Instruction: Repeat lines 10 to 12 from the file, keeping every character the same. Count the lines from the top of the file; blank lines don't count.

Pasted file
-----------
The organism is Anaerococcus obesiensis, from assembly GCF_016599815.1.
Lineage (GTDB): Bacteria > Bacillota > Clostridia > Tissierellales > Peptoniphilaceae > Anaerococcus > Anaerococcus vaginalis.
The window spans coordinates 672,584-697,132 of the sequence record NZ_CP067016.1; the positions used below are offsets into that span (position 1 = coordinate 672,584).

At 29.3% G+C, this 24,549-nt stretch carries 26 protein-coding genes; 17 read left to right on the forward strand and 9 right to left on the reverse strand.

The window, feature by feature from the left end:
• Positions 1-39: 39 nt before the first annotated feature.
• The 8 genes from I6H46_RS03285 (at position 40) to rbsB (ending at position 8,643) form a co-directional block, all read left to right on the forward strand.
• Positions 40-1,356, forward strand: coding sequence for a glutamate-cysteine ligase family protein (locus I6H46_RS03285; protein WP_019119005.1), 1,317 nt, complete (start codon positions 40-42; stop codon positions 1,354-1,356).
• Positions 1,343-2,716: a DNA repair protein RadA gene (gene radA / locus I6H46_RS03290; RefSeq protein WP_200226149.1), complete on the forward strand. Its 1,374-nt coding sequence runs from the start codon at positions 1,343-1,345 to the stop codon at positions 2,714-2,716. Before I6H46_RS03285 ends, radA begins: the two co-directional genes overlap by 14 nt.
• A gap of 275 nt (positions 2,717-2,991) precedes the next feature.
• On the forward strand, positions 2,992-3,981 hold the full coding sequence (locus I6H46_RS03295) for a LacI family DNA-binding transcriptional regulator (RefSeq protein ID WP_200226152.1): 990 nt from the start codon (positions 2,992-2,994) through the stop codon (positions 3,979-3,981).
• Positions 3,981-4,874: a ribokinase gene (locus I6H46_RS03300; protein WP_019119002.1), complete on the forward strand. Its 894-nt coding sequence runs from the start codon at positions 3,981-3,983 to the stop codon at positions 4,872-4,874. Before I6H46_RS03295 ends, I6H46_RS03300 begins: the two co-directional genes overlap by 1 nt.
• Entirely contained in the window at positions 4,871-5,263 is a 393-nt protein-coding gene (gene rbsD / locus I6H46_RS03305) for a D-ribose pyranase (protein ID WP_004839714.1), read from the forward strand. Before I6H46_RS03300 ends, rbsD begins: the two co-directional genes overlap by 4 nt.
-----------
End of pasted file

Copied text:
• A gap of 275 nt (positions 2,717-2,991) precedes the next feature.
• On the forward strand, positions 2,992-3,981 hold the full coding sequence (locus I6H46_RS03295) for a LacI family DNA-binding transcriptional regulator (RefSeq protein ID WP_200226152.1): 990 nt from the start codon (positions 2,992-2,994) through the stop codon (positions 3,979-3,981).
• Positions 3,981-4,874: a ribokinase gene (locus I6H46_RS03300; protein WP_019119002.1), complete on the forward strand. Its 894-nt coding sequence runs from the start codon at positions 3,981-3,983 to the stop codon at positions 4,872-4,874. Before I6H46_RS03295 ends, I6H46_RS03300 begins: the two co-directional genes overlap by 1 nt.